pe that he might be able to persuade the Volsci, but on account of the jealousy of their leader Attius he was put to death.The tale of Coriolanus is found in Livy, ii. 35-41, and at greater length in Dionysius of Halicarnassus, book viii.; also in Plutarch, Life of Coriolanus.
Marcius did not think proper to gainsay either of these [demands].
Y.R. 275(The Fabii) were as much to be pitied for their misfortunes B.C. 479 as they were worthy of praise for their bravery. For it was a great misfortune to the Romans, on account of their number, the dignity of a noble house, and its total destruction. The day on which it happened was ever after considered unlucky.The tale of the Fabian family and their voluntary assumption of the war against the Veientians, and their total destruction in an ambuscade is related in Livy, ii. 48-50.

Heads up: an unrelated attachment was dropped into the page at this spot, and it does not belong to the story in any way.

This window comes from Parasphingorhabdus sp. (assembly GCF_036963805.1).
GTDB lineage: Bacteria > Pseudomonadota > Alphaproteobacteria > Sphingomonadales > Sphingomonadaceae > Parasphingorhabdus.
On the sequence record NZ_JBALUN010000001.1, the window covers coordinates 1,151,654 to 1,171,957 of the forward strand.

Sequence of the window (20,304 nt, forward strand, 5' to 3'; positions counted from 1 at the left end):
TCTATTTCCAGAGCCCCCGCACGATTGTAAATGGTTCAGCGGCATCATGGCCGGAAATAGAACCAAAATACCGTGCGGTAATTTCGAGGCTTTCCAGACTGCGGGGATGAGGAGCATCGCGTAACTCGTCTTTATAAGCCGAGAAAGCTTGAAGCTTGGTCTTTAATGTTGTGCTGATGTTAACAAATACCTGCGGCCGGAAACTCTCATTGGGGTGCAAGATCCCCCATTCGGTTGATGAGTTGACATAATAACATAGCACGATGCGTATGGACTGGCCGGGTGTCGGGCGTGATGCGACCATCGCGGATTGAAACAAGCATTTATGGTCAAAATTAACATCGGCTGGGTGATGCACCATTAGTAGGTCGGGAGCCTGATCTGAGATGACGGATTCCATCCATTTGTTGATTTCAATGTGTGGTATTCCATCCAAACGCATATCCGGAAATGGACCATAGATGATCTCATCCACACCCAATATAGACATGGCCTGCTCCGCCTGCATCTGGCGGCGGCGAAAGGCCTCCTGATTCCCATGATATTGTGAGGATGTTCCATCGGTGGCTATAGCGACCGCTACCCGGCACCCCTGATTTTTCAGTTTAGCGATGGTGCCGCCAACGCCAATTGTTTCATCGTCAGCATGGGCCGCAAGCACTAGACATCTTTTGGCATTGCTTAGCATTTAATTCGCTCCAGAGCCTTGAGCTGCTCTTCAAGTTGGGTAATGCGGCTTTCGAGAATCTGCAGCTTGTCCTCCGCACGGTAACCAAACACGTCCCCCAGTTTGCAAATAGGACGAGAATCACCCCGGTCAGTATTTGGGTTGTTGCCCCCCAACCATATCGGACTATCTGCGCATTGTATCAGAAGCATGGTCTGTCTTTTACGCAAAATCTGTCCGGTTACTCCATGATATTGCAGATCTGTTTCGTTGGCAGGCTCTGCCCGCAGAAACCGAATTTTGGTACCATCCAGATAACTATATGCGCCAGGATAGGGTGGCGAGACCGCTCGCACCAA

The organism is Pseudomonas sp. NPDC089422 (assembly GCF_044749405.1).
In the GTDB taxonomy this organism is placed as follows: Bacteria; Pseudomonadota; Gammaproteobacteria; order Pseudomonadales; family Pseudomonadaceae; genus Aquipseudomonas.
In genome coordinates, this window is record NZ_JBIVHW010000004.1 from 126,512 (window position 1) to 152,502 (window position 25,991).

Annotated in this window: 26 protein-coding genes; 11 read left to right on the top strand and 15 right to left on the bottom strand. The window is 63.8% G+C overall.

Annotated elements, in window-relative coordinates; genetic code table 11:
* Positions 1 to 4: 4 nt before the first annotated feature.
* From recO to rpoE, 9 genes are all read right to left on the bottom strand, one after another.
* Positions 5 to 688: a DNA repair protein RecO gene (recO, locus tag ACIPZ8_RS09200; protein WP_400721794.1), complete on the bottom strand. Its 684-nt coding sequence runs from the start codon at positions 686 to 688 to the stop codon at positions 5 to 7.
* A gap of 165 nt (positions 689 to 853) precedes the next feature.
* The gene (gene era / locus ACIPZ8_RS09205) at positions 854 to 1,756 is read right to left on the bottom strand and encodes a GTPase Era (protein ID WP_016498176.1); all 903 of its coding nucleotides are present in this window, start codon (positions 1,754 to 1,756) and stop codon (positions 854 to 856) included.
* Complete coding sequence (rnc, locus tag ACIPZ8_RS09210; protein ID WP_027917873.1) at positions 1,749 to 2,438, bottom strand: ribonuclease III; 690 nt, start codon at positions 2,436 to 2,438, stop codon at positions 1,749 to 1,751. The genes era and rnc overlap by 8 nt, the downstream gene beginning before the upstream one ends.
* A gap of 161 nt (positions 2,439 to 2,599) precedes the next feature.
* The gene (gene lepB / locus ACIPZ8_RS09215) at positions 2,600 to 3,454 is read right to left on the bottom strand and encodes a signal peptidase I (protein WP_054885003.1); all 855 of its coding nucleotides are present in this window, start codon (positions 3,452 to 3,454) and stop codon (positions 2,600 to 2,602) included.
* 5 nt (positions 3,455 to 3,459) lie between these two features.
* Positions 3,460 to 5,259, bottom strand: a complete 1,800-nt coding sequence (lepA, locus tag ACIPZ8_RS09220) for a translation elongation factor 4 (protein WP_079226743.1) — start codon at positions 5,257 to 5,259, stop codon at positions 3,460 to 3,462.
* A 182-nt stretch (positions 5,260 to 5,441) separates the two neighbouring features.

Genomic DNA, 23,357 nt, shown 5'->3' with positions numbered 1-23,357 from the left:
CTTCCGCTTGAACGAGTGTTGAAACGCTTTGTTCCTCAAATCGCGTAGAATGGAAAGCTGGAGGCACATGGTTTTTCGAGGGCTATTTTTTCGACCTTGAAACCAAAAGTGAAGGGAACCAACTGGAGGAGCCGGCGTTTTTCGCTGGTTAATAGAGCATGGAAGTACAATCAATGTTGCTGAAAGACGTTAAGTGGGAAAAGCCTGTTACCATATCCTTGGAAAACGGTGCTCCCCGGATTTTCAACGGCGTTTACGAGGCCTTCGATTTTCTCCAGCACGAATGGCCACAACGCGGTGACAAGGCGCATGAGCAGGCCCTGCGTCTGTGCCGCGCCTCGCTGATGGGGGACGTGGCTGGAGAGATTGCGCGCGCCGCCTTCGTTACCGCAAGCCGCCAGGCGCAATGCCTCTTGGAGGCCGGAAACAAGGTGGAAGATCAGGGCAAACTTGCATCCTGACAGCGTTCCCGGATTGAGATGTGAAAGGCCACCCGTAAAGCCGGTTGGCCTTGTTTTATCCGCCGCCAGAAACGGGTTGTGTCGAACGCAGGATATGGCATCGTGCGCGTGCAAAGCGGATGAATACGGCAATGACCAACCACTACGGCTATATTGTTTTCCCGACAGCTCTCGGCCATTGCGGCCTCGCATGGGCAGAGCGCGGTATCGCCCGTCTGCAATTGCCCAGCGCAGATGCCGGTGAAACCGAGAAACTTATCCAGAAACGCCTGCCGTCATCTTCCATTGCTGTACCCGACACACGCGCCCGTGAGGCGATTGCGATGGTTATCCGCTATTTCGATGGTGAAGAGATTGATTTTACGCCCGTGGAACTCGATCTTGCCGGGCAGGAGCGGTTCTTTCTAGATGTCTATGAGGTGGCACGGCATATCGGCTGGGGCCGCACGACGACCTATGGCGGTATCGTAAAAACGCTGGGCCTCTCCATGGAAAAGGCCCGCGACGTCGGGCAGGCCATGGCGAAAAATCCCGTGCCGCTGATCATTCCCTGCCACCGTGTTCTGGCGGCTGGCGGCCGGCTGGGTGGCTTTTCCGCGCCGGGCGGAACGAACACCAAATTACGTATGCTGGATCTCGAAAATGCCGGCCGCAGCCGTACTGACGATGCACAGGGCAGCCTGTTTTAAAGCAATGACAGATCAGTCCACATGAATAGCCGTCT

Y.R. 283The army was incensed against the ge